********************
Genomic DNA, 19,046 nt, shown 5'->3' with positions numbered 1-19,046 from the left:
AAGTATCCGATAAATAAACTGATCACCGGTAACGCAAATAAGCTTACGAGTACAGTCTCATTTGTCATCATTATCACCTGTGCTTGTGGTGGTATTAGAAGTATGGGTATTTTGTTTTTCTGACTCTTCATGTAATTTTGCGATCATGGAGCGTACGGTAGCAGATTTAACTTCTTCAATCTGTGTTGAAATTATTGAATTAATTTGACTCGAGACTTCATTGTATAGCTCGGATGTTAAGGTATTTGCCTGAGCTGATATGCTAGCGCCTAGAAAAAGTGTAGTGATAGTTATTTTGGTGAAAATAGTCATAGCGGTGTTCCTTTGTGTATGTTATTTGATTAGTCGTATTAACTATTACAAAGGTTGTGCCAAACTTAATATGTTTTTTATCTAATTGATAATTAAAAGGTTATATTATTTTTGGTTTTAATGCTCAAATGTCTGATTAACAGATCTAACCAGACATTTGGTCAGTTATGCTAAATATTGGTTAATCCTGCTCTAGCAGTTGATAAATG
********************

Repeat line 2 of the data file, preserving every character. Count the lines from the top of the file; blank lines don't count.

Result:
AAGTATCCGATAAATAAACTGATCACCGGTAACGCAAATAAGCTTACGAGTACAGTCTCATTTGTCATCATTATCACCTGTGCTTGTGGTGGTATTAGAAGTATGGGTATTTTGTTTTTCTGACTCTTCATGTAATTTTGCGATCATGGAGCGTACGGTAGCAGATTTAACTTCTTCAATCTGTGTTGAAATTATTGAATTAATTTGACTCGAGACTTCATTGTATAGCTCGGATGTTAAGGTATTTGCCTGAGCTGATATGCTAGCGCCTAGAAAAAGTGTAGTGATAGTTATTTTGGTGAAAATAGTCATAGCGGTGTTCCTTTGTGTATGTTATTTGATTAGTCGTATTAACTATTACAAAGGTTGTGCCAAACTTAATATGTTTTTTATCTAATTGATAATTAAAAGGTTATATTATTTTTGGTTTTAATGCTCAAATGTCTGATTAACAGATCTAACCAGACATTTGGTCAGTTATGCTAAATATTGGTTAATCCTGCTCTAGCAGTTGATAAATG